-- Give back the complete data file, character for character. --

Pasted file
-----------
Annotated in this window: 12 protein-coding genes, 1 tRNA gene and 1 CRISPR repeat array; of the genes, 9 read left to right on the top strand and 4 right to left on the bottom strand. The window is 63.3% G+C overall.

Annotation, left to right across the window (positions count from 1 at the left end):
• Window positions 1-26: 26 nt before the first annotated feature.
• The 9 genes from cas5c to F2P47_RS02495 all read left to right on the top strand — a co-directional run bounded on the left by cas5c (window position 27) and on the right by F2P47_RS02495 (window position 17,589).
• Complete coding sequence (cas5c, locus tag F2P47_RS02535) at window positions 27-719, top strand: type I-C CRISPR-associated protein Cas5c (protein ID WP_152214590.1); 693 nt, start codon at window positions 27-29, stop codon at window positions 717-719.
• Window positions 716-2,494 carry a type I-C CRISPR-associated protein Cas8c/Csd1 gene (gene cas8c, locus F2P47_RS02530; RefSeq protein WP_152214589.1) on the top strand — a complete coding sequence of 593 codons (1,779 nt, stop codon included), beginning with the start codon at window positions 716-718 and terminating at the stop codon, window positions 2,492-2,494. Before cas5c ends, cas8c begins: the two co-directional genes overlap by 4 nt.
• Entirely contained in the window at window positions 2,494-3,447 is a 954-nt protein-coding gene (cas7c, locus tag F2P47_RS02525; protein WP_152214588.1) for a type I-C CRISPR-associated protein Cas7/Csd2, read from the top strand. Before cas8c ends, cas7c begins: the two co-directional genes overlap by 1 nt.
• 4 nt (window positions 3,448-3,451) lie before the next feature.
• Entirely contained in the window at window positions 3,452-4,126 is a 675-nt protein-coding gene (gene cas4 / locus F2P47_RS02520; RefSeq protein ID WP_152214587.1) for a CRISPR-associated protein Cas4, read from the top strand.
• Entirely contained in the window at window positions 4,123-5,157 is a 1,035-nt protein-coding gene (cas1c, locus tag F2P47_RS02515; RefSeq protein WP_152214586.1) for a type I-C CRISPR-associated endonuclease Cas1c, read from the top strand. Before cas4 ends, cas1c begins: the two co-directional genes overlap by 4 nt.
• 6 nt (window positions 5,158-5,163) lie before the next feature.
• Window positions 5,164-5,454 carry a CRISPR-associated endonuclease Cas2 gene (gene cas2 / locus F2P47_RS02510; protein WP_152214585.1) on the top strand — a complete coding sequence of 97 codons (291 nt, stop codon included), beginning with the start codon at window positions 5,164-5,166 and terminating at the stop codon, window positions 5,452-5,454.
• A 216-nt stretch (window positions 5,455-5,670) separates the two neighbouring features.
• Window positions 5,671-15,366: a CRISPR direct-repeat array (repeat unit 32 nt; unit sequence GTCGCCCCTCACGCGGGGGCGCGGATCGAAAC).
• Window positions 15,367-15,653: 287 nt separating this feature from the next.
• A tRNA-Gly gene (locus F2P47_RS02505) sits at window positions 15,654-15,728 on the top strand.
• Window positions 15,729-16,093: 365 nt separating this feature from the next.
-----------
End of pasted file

Annotated in this window: 12 protein-coding genes, 1 tRNA gene and 1 CRISPR repeat array; of the genes, 9 read left to right on the top strand and 4 right to left on the bottom strand. The window is 63.3% G+C overall.

Annotation, left to right across the window (positions count from 1 at the left end):
• Window positions 1-26: 26 nt before the first annotated feature.
• The 9 genes from cas5c to F2P47_RS02495 all read left to right on the top strand — a co-directional run bounded on the left by cas5c (window position 27) and on the right by F2P47_RS02495 (window position 17,589).
• Complete coding sequence (cas5c, locus tag F2P47_RS02535) at window positions 27-719, top strand: type I-C CRISPR-associated protein Cas5c (protein ID WP_152214590.1); 693 nt, start codon at window positions 27-29, stop codon at window positions 717-719.
• Window positions 716-2,494 carry a type I-C CRISPR-associated protein Cas8c/Csd1 gene (gene cas8c, locus F2P47_RS02530; RefSeq protein WP_152214589.1) on the top strand — a complete coding sequence of 593 codons (1,779 nt, stop codon included), beginning with the start codon at window positions 716-718 and terminating at the stop codon, window positions 2,492-2,494. Before cas5c ends, cas8c begins: the two co-directional genes overlap by 4 nt.
• Entirely contained in the window at window positions 2,494-3,447 is a 954-nt protein-coding gene (cas7c, locus tag F2P47_RS02525; protein WP_152214588.1) for a type I-C CRISPR-associated protein Cas7/Csd2, read from the top strand. Before cas8c ends, cas7c begins: the two co-directional genes overlap by 1 nt.
• 4 nt (window positions 3,448-3,451) lie before the next feature.
• Entirely contained in the window at window positions 3,452-4,126 is a 675-nt protein-coding gene (gene cas4 / locus F2P47_RS02520; RefSeq protein ID WP_152214587.1) for a CRISPR-associated protein Cas4, read from the top strand.
• Entirely contained in the window at window positions 4,123-5,157 is a 1,035-nt protein-coding gene (cas1c, locus tag F2P47_RS02515; RefSeq protein WP_152214586.1) for a type I-C CRISPR-associated endonuclease Cas1c, read from the top strand. Before cas4 ends, cas1c begins: the two co-directional genes overlap by 4 nt.
• 6 nt (window positions 5,158-5,163) lie before the next feature.
• Window positions 5,164-5,454 carry a CRISPR-associated endonuclease Cas2 gene (gene cas2 / locus F2P47_RS02510; protein WP_152214585.1) on the top strand — a complete coding sequence of 97 codons (291 nt, stop codon included), beginning with the start codon at window positions 5,164-5,166 and terminating at the stop codon, window positions 5,452-5,454.
• A 216-nt stretch (window positions 5,455-5,670) separates the two neighbouring features.
• Window positions 5,671-15,366: a CRISPR direct-repeat array (repeat unit 32 nt; unit sequence GTCGCCCCTCACGCGGGGGCGCGGATCGAAAC).
• Window positions 15,367-15,653: 287 nt separating this feature from the next.
• A tRNA-Gly gene (locus F2P47_RS02505) sits at window positions 15,654-15,728 on the top strand.
• Window positions 15,729-16,093: 365 nt separating this feature from the next.